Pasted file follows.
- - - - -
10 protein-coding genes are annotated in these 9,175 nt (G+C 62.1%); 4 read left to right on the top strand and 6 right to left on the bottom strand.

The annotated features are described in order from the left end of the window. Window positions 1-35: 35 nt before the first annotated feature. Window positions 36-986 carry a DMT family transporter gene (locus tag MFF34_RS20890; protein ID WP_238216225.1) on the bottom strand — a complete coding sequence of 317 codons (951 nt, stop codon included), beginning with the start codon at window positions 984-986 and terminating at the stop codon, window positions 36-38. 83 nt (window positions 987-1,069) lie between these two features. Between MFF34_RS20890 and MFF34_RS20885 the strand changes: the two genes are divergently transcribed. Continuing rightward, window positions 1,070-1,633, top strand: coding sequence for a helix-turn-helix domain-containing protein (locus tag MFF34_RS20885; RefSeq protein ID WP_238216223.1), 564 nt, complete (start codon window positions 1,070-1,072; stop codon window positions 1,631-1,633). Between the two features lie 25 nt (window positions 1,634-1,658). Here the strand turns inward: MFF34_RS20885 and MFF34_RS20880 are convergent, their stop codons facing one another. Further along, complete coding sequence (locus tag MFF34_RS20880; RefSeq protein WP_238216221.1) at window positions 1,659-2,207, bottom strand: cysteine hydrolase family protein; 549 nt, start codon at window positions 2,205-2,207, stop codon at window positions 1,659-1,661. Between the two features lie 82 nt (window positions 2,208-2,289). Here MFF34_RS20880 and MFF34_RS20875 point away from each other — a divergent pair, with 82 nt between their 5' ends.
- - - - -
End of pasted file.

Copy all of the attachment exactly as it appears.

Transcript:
10 protein-coding genes are annotated in these 9,175 nt (G+C 62.1%); 4 read left to right on the top strand and 6 right to left on the bottom strand.

The annotated features are described in order from the left end of the window. Window positions 1-35: 35 nt before the first annotated feature. Window positions 36-986 carry a DMT family transporter gene (locus tag MFF34_RS20890; protein ID WP_238216225.1) on the bottom strand — a complete coding sequence of 317 codons (951 nt, stop codon included), beginning with the start codon at window positions 984-986 and terminating at the stop codon, window positions 36-38. 83 nt (window positions 987-1,069) lie between these two features. Between MFF34_RS20890 and MFF34_RS20885 the strand changes: the two genes are divergently transcribed. Continuing rightward, window positions 1,070-1,633, top strand: coding sequence for a helix-turn-helix domain-containing protein (locus tag MFF34_RS20885; RefSeq protein ID WP_238216223.1), 564 nt, complete (start codon window positions 1,070-1,072; stop codon window positions 1,631-1,633). Between the two features lie 25 nt (window positions 1,634-1,658). Here the strand turns inward: MFF34_RS20885 and MFF34_RS20880 are convergent, their stop codons facing one another. Further along, complete coding sequence (locus tag MFF34_RS20880; RefSeq protein WP_238216221.1) at window positions 1,659-2,207, bottom strand: cysteine hydrolase family protein; 549 nt, start codon at window positions 2,205-2,207, stop codon at window positions 1,659-1,661. Between the two features lie 82 nt (window positions 2,208-2,289). Here MFF34_RS20880 and MFF34_RS20875 point away from each other — a divergent pair, with 82 nt between their 5' ends.